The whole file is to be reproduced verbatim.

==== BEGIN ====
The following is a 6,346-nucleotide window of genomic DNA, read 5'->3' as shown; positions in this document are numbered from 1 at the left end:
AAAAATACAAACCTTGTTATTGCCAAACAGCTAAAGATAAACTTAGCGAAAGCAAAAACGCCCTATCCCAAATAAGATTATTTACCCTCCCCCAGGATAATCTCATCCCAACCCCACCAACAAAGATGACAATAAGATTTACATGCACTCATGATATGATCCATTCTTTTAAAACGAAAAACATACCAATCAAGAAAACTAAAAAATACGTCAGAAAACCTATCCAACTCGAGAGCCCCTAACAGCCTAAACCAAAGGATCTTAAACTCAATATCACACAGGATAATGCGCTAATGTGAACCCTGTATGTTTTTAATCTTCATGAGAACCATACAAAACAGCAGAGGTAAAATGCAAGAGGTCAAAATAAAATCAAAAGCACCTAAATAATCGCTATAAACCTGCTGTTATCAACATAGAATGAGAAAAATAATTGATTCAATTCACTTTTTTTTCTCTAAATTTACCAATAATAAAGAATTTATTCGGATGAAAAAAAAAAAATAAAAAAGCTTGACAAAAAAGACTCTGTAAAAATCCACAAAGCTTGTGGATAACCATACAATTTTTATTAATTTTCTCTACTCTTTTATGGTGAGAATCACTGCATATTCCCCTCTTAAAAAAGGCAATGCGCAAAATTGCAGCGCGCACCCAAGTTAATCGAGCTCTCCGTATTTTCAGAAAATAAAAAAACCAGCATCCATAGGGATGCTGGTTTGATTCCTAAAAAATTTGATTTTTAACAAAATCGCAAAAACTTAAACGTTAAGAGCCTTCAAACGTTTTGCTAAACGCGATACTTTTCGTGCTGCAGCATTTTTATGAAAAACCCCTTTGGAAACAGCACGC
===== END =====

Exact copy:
The following is a 6,346-nucleotide window of genomic DNA, read 5'->3' as shown; positions in this document are numbered from 1 at the left end:
AAAAATACAAACCTTGTTATTGCCAAACAGCTAAAGATAAACTTAGCGAAAGCAAAAACGCCCTATCCCAAATAAGATTATTTACCCTCCCCCAGGATAATCTCATCCCAACCCCACCAACAAAGATGACAATAAGATTTACATGCACTCATGATATGATCCATTCTTTTAAAACGAAAAACATACCAATCAAGAAAACTAAAAAATACGTCAGAAAACCTATCCAACTCGAGAGCCCCTAACAGCCTAAACCAAAGGATCTTAAACTCAATATCACACAGGATAATGCGCTAATGTGAACCCTGTATGTTTTTAATCTTCATGAGAACCATACAAAACAGCAGAGGTAAAATGCAAGAGGTCAAAATAAAATCAAAAGCACCTAAATAATCGCTATAAACCTGCTGTTATCAACATAGAATGAGAAAAATAATTGATTCAATTCACTTTTTTTTCTCTAAATTTACCAATAATAAAGAATTTATTCGGATGAAAAAAAAAAAATAAAAAAGCTTGACAAAAAAGACTCTGTAAAAATCCACAAAGCTTGTGGATAACCATACAATTTTTATTAATTTTCTCTACTCTTTTATGGTGAGAATCACTGCATATTCCCCTCTTAAAAAAGGCAATGCGCAAAATTGCAGCGCGCACCCAAGTTAATCGAGCTCTCCGTATTTTCAGAAAATAAAAAAACCAGCATCCATAGGGATGCTGGTTTGATTCCTAAAAAATTTGATTTTTAACAAAATCGCAAAAACTTAAACGTTAAGAGCCTTCAAACGTTTTGCTAAACGCGATACTTTTCGTGCTGCAGCATTTTTATGAAAAACCCCTTTGGAAACAGCACGC